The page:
Economy hampers plan to convert WWII ammo bunkers to high-tech computer centers in Nebraska

By Josh Funk, AP
Sunday, November 29, 2009

Recession slows plan to build bunker data centers

HASTINGS, Neb. — The precise spacing between the mounds of earth that decorate miles of central Nebraska farmland east of Hastings hint at their original purpose as Naval ammunition bunkers during World War II.

After the base closed in 1966, more than half of the 49,000 acres became a USDA lab, but most of the remaining concrete bunkers sold and have served as solidly built hog-feeding or storage barns.

Now, a new company is hoping some of the same things that attracted the military to the area — abundant, cheap power and a secure, central location — will entice companies to invest in the bunkers to house their electronic data.

But even with Google and Yahoo opening up new data centers in the Omaha area — just a couple hours east of the bunkers — the recession has made it hard for Prairie Bunkers to get started.

“Everything about this is absolutely perfect, except the economy,” said Pam Brown, a former state senator who is CEO of the bunker company that launched last year.

A number of planned data center projects nationwide have been put on hold because of the economy, said John Boyd Jr., whose Boyd Co. advises companies about data center locations.

Tech heavyweights that sell the computing equipment used in data centers have said recently that businesses still appear reluctant to invest in technology. IBM, Intel, Cisco and Hewlett-Packard have all suggested business spending on technology might not recover until sometime in 2010.

Both Boyd and Brown said they expect demand for data centers to grow because President Barack Obama’s proposed financial services reforms will likely add new record-keeping requirements.

The push for more electronic health care records also will lead to demand for more data centers because more server space will be needed as paper records are converted.

“Companies cannot ignore the need to keep data secure,” Boyd said.

Nebraska offers relatively low operating, land and power costs, so Boyd said it makes sense as a location for data centers.

“Central Nebraska clearly fits the profile of where data centers are being built,” Boyd said.

It helps that two well-known Internet companies have already committed to building data centers on the plains about 140 miles east of the bunkers. Yahoo said a year ago that it plans to build a data center in the Omaha suburb of La Vista. And Google opened a $600 million data center earlier this year in Council Bluffs, Iowa — just over the Missouri River from Omaha.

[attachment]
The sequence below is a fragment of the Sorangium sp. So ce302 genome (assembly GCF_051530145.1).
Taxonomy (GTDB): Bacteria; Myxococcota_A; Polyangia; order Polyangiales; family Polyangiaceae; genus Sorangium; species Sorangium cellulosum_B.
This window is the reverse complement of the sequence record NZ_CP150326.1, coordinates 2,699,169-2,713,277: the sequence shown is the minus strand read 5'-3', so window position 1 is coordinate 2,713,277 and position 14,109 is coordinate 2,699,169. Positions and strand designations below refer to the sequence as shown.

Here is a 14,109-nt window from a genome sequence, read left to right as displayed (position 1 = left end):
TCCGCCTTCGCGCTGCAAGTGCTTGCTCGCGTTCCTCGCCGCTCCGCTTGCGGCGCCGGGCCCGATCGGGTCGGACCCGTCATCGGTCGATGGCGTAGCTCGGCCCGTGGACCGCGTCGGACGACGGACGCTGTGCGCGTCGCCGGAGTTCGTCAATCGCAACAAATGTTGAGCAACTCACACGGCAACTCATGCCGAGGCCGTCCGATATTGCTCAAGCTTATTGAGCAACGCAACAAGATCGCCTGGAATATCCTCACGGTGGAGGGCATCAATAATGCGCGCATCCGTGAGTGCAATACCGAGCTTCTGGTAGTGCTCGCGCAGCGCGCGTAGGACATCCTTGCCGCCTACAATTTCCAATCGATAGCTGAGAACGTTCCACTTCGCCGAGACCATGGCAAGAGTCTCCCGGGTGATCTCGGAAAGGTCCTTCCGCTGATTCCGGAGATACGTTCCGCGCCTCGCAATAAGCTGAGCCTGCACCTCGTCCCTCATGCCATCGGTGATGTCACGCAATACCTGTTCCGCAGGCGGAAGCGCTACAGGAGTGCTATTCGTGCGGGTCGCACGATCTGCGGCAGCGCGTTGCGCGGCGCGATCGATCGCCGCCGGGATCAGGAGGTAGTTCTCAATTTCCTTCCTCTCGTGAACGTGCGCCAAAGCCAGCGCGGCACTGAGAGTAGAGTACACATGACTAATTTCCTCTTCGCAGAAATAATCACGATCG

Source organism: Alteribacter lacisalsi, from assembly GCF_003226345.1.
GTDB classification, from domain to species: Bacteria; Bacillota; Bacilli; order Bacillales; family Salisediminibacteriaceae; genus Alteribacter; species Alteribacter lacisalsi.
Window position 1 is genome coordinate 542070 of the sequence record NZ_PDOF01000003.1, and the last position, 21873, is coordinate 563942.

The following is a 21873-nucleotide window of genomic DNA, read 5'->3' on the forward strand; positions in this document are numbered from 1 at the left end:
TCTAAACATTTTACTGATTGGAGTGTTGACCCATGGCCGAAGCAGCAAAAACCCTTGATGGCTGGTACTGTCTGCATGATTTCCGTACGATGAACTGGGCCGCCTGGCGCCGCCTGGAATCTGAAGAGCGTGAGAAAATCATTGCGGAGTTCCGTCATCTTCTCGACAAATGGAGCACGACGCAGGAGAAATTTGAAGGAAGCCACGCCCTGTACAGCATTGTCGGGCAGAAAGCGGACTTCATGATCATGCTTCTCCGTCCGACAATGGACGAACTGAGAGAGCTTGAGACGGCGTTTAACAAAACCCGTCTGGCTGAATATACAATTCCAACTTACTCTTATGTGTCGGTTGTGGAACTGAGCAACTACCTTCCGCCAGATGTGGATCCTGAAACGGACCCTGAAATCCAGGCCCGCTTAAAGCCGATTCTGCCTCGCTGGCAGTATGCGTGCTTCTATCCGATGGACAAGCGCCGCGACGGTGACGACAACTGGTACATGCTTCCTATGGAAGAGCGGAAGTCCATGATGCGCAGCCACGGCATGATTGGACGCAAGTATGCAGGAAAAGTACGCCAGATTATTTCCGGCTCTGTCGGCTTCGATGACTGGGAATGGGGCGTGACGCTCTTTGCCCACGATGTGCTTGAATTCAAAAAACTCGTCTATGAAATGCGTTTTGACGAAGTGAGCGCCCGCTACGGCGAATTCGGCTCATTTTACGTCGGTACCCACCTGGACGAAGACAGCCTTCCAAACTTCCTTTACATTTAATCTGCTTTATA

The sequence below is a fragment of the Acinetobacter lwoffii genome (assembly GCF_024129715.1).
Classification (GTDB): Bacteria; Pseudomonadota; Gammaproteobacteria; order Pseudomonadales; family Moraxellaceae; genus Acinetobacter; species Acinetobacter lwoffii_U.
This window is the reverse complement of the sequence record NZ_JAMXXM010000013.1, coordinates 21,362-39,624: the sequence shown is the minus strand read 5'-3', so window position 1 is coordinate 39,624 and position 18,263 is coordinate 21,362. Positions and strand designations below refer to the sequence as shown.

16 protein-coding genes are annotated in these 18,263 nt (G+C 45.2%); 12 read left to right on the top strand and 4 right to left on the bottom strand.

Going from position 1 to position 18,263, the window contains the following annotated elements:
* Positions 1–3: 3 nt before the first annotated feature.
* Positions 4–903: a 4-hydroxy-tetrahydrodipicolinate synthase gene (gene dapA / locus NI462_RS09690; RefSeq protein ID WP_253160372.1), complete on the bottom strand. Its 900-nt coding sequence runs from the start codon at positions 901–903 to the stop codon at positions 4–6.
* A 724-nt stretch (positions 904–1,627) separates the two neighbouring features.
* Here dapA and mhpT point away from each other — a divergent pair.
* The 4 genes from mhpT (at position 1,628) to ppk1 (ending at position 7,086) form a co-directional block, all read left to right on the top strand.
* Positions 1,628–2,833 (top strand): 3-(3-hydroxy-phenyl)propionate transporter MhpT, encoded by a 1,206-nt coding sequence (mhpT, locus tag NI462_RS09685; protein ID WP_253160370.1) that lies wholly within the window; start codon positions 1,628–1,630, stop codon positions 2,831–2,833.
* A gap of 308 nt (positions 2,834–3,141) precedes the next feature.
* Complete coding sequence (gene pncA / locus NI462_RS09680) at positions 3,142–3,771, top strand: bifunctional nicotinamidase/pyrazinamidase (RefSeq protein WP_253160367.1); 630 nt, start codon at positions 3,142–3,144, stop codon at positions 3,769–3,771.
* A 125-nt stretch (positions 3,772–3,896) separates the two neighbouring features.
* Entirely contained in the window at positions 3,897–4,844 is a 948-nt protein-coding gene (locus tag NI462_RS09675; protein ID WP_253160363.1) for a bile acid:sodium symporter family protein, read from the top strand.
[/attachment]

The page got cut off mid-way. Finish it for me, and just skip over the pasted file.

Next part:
Plus Nebraska is geographically neutral in relation to the coasts and it’s got a major fiber optic pipeline that crosses the state and comes within about 200 yards of the bunkers.

Prairie Bunkers officials hope the strengths of their bunkers, which were built to withstand a direct hit from a 500 pound bomb, will overcome the challenges the economy has created.

The bunkers are sturdy enough to handle the main weather concern of the Plains, tornadoes, without problems, Brown said. And the company plans to equip all the bunkers with backup generators and make sure the entire site has redundant power and fiber optic lines to limit outages.

Company officials estimate power at the bunker site will cost about 3 cents per kilowatt hour with a geothermal heating and cooling system. Solar and wind power also might be options, but that will be left up to the company building each data center. A couple existing data center companies already offer secure server space in bunkers or caves, but Brown said none of those are offering a build-to-suit arrangement like Prairie Bunkers’.

“Our niche is a little different, and there is not really anything like us in the world,” Brown said.

The company appears close to signing its first bunker-development deal, but Brown declined to discuss the details because the negotiations are confidential.

Terry Franks with Data Power Technology came away impressed after his first visit to the formidable 50-foot-by-100-foot bunkers this fall.

The bunkers’ walls are a foot thick, and the concrete ceiling is 18-inches-thick with 2-3 feet of dirt and grass atop it. Down the middle of the bunker, two rows of 2-foot-square concrete columns support the weight above.

Any sound bounces off the concrete walls inside the bunkers and reverberates again and again.

“My first impression is wow. To build something of this magnitude today would take a lot of dollars,” said Franks, who hopes to supply equipment to the firm.

Prairie Bunkers has the rights to 184 bunkers that stretch over five miles. The bunkers the company is marketing now are at the easternmost edge of the old ammunition depot, farthest away from where the munitions were produced when the land was part of the nation’s largest inland naval ammunition depot.

The company believes the bunkers will make perfect vaults to protect data centers.

“Data is more valuable than gold, and we intend to make sure that we treat it that way,” Brown said.

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